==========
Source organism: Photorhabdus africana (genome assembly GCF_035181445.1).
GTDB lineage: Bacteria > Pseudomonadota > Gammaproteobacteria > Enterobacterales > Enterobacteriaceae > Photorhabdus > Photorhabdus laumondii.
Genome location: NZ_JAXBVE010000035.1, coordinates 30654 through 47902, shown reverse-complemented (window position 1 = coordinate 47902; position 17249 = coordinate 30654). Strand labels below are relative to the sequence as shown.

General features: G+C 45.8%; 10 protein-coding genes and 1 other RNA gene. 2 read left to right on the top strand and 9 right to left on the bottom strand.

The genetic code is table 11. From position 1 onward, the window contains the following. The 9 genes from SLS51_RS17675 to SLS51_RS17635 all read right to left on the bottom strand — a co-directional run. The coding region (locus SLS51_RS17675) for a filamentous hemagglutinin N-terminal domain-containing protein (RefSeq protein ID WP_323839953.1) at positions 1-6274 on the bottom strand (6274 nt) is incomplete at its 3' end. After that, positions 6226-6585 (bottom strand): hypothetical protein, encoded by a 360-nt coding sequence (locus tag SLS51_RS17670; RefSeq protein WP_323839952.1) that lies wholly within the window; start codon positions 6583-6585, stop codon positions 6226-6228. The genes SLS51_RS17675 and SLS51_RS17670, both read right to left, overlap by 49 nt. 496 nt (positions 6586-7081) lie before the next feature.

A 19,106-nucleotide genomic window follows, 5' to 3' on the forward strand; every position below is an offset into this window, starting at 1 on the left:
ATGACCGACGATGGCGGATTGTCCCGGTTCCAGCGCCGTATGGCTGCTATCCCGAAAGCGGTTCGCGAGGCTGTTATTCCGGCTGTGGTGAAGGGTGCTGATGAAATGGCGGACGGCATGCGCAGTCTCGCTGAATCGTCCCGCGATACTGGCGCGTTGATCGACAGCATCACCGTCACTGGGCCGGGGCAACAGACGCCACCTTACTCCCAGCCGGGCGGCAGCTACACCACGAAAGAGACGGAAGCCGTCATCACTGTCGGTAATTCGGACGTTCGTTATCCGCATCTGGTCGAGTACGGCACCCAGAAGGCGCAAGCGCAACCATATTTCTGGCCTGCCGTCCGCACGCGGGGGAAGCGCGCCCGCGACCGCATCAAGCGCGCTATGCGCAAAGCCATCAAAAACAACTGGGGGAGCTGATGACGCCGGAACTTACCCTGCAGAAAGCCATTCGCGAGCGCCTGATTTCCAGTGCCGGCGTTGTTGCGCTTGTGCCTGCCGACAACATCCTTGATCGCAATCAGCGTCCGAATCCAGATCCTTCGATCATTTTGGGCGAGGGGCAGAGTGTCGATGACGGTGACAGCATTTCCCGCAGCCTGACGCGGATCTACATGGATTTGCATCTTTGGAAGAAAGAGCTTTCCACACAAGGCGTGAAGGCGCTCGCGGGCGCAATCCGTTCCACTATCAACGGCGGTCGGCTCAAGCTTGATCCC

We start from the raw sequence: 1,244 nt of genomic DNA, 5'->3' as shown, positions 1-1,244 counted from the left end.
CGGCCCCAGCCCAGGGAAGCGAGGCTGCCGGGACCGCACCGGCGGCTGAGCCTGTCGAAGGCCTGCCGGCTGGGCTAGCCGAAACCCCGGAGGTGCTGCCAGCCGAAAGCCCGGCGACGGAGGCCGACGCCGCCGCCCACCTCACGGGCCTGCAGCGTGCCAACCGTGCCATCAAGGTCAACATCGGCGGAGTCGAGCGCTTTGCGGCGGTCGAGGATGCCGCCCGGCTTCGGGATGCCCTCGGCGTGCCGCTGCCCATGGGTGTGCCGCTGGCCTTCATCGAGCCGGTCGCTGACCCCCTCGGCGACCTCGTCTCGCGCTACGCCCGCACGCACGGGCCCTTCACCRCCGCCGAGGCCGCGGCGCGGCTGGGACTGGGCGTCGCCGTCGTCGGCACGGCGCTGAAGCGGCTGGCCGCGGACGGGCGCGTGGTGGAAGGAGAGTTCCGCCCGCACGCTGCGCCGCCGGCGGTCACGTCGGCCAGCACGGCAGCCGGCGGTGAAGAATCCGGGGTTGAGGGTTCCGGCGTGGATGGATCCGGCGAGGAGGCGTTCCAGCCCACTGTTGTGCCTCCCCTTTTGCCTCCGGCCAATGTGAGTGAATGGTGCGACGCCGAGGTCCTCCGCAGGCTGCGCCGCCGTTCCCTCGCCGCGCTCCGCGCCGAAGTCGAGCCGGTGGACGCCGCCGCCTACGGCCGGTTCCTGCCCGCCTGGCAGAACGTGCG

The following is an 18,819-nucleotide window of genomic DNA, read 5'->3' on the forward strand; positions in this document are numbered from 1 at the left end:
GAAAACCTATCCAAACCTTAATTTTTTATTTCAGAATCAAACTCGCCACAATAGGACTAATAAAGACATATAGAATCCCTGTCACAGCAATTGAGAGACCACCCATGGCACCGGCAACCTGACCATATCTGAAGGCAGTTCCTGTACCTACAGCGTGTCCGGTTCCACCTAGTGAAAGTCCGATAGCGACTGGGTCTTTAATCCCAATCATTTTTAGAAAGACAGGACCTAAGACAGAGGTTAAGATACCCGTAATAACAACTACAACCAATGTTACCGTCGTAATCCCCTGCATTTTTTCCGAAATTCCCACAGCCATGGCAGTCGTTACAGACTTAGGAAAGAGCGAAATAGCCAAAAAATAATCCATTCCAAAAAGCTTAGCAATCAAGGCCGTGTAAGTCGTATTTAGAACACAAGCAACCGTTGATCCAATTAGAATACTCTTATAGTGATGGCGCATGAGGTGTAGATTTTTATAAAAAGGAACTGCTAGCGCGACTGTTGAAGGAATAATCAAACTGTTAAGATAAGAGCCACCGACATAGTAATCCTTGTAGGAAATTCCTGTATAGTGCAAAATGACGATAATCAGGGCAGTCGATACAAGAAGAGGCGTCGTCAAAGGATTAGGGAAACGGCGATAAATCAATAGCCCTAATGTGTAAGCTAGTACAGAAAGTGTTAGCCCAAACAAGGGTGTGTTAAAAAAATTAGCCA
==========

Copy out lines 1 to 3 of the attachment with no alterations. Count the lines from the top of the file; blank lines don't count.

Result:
Source organism: Photorhabdus africana (genome assembly GCF_035181445.1).
GTDB lineage: Bacteria > Pseudomonadota > Gammaproteobacteria > Enterobacterales > Enterobacteriaceae > Photorhabdus > Photorhabdus laumondii.
Genome location: NZ_JAXBVE010000035.1, coordinates 30654 through 47902, shown reverse-complemented (window position 1 = coordinate 47902; position 17249 = coordinate 30654). Strand labels below are relative to the sequence as shown.